Merged Analysis and Forecasting

The amount of available and reliable Earth Observations have significantly increased in the last decades thanks to continuous progress in instrumentation and data acquisition for satellite and in-situ measurements. However, they remain still too low in number and in the range of observables to determine the Earth state completely. This is especially the case for sparse observed areas as the high latitudes (Arctic and Antarctic), which are the areas of interests of our Sea Ice Section. 

Modeling techniques has been developed to complement and assist the interpretation of scientific samples and field observations. Here, we combine observations with modeling techniques to identify the leading processes determining the spatial and temporal variability of sea ice quantities, such as thickness, extent or concentration.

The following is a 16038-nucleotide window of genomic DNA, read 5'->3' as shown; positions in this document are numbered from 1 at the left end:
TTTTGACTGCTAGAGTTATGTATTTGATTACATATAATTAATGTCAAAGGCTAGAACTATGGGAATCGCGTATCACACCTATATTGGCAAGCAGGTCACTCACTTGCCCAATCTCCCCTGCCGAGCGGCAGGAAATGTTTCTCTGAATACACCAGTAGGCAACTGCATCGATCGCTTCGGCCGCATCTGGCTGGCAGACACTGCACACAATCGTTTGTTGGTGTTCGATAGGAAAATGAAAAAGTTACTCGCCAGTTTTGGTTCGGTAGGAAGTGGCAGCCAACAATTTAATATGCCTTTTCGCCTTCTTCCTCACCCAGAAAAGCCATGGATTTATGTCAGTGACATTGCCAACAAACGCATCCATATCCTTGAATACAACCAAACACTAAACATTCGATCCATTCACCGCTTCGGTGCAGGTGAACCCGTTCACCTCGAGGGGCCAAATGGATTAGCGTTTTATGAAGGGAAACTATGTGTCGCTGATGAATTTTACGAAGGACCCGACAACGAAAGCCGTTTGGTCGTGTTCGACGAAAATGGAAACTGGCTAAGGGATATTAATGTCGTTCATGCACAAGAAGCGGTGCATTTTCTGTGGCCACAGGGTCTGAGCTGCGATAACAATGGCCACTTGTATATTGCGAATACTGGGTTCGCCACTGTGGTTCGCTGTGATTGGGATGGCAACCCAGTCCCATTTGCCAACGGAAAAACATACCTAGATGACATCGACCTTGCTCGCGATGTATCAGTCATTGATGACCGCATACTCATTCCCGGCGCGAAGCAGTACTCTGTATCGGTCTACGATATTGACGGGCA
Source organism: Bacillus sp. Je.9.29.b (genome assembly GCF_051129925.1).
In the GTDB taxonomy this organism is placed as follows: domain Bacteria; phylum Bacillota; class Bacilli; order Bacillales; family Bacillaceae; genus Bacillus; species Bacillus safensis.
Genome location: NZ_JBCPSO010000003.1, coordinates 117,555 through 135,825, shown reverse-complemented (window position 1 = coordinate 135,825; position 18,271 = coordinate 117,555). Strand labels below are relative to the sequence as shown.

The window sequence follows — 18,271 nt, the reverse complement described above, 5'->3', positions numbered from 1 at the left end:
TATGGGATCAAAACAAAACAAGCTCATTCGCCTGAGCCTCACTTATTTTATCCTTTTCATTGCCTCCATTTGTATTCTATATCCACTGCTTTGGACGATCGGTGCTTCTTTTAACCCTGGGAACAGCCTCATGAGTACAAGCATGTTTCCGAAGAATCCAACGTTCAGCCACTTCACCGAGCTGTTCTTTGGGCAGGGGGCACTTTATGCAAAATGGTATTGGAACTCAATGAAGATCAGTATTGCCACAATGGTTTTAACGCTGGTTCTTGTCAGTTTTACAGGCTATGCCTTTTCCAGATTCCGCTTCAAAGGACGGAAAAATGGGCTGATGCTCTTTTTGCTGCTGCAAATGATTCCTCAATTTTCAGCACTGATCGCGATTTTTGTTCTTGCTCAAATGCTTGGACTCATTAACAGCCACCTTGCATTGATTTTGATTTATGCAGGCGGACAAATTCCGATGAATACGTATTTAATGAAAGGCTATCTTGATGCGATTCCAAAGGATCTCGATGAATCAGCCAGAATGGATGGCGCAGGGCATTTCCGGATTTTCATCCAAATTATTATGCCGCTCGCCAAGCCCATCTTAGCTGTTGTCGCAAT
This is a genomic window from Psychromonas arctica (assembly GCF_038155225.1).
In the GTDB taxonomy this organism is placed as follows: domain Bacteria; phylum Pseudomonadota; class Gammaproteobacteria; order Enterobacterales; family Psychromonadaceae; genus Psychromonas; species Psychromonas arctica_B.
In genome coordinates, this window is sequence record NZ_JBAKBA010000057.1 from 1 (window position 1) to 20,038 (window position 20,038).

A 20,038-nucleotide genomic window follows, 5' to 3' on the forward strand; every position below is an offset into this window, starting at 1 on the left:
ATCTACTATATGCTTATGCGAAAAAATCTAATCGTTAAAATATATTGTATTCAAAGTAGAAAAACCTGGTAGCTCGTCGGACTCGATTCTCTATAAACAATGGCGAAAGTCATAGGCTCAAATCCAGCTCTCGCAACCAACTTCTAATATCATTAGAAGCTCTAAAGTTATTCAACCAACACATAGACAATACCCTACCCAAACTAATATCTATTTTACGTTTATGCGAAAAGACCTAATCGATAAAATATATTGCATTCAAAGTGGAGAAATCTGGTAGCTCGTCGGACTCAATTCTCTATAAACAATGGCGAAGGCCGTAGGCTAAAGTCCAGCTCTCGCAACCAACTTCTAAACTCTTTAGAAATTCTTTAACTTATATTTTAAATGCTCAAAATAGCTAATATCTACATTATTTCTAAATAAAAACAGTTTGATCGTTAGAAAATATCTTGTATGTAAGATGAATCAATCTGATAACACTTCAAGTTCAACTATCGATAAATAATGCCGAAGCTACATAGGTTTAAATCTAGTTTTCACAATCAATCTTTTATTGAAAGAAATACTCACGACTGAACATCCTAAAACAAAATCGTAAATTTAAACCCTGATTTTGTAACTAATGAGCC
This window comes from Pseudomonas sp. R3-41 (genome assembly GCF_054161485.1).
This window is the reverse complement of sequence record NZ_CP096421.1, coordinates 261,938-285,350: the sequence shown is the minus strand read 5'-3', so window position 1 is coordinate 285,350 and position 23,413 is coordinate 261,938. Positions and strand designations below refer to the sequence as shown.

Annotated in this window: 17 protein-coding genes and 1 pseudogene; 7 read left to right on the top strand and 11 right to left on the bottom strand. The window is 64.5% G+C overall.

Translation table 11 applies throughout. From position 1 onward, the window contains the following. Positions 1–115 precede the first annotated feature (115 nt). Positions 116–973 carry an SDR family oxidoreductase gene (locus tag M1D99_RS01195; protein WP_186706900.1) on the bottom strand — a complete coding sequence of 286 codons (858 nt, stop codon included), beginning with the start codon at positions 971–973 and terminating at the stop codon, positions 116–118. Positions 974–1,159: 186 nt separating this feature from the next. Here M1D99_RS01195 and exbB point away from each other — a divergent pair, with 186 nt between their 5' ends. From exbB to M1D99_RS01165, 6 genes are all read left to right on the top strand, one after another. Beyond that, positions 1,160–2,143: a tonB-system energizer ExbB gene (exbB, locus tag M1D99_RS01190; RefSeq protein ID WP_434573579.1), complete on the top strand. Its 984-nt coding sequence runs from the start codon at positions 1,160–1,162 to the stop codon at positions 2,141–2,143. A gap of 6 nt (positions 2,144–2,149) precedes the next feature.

The modeling techniques we use and develop, range from Lagrangian tracking of individual sea ice floes backward and forward in time (Box 1: IceTrack), 1D modeling along observed (e.g. buoys) and reconstructed (e.g. IceTrack) Lagrangian tracks (Box 2: Icepack) to advanced data assimilation techniques for forecasting sea ice conditions (Box 3: Sea Ice Forecasting).